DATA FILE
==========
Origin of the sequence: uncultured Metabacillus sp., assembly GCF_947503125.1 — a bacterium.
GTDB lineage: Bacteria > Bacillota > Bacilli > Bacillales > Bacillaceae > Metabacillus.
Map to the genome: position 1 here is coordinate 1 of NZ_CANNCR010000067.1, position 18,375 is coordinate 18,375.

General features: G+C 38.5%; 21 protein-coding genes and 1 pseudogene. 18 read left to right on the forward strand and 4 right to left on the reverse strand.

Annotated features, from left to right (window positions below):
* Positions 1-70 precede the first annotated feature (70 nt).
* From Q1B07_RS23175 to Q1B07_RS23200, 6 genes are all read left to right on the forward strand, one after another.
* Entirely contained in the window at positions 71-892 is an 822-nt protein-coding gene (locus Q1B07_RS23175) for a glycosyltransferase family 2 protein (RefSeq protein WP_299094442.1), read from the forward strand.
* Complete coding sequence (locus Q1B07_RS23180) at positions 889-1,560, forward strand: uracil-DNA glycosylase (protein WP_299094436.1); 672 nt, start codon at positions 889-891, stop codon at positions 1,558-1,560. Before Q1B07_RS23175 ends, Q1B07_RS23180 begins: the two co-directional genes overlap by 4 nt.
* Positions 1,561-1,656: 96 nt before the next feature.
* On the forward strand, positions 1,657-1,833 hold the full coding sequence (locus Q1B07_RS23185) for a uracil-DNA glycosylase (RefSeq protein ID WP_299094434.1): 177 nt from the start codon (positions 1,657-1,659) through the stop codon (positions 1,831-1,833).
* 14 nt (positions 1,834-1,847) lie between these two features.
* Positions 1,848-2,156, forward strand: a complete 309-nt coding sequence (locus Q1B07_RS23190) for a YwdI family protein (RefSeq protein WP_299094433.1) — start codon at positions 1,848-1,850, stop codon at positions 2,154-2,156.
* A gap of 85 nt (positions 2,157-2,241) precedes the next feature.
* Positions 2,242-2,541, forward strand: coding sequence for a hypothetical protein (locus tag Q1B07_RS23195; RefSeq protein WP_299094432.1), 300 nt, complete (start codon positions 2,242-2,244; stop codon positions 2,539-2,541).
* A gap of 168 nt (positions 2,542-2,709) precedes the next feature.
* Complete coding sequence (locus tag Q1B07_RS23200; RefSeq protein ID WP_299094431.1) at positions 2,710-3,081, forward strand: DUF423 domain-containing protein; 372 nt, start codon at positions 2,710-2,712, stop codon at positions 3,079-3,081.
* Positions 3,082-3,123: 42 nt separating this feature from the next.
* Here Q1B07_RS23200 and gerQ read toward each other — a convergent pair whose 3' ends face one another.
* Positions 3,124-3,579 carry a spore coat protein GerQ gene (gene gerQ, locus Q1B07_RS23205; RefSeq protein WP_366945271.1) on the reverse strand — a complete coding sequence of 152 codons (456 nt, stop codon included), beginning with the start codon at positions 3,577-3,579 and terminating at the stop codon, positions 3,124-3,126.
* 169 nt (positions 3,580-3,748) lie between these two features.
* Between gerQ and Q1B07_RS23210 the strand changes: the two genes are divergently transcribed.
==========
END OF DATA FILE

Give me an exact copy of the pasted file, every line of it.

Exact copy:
Origin of the sequence: uncultured Metabacillus sp., assembly GCF_947503125.1 — a bacterium.
GTDB lineage: Bacteria > Bacillota > Bacilli > Bacillales > Bacillaceae > Metabacillus.
Map to the genome: position 1 here is coordinate 1 of NZ_CANNCR010000067.1, position 18,375 is coordinate 18,375.

General features: G+C 38.5%; 21 protein-coding genes and 1 pseudogene. 18 read left to right on the forward strand and 4 right to left on the reverse strand.

Annotated features, from left to right (window positions below):
* Positions 1-70 precede the first annotated feature (70 nt).
* From Q1B07_RS23175 to Q1B07_RS23200, 6 genes are all read left to right on the forward strand, one after another.
* Entirely contained in the window at positions 71-892 is an 822-nt protein-coding gene (locus Q1B07_RS23175) for a glycosyltransferase family 2 protein (RefSeq protein WP_299094442.1), read from the forward strand.
* Complete coding sequence (locus Q1B07_RS23180) at positions 889-1,560, forward strand: uracil-DNA glycosylase (protein WP_299094436.1); 672 nt, start codon at positions 889-891, stop codon at positions 1,558-1,560. Before Q1B07_RS23175 ends, Q1B07_RS23180 begins: the two co-directional genes overlap by 4 nt.
* Positions 1,561-1,656: 96 nt before the next feature.
* On the forward strand, positions 1,657-1,833 hold the full coding sequence (locus Q1B07_RS23185) for a uracil-DNA glycosylase (RefSeq protein ID WP_299094434.1): 177 nt from the start codon (positions 1,657-1,659) through the stop codon (positions 1,831-1,833).
* 14 nt (positions 1,834-1,847) lie between these two features.
* Positions 1,848-2,156, forward strand: a complete 309-nt coding sequence (locus Q1B07_RS23190) for a YwdI family protein (RefSeq protein WP_299094433.1) — start codon at positions 1,848-1,850, stop codon at positions 2,154-2,156.
* A gap of 85 nt (positions 2,157-2,241) precedes the next feature.
* Positions 2,242-2,541, forward strand: coding sequence for a hypothetical protein (locus tag Q1B07_RS23195; RefSeq protein WP_299094432.1), 300 nt, complete (start codon positions 2,242-2,244; stop codon positions 2,539-2,541).
* A gap of 168 nt (positions 2,542-2,709) precedes the next feature.
* Complete coding sequence (locus tag Q1B07_RS23200; RefSeq protein ID WP_299094431.1) at positions 2,710-3,081, forward strand: DUF423 domain-containing protein; 372 nt, start codon at positions 2,710-2,712, stop codon at positions 3,079-3,081.
* Positions 3,082-3,123: 42 nt separating this feature from the next.
* Here Q1B07_RS23200 and gerQ read toward each other — a convergent pair whose 3' ends face one another.
* Positions 3,124-3,579 carry a spore coat protein GerQ gene (gene gerQ, locus Q1B07_RS23205; RefSeq protein WP_366945271.1) on the reverse strand — a complete coding sequence of 152 codons (456 nt, stop codon included), beginning with the start codon at positions 3,577-3,579 and terminating at the stop codon, positions 3,124-3,126.
* 169 nt (positions 3,580-3,748) lie between these two features.
* Between gerQ and Q1B07_RS23210 the strand changes: the two genes are divergently transcribed.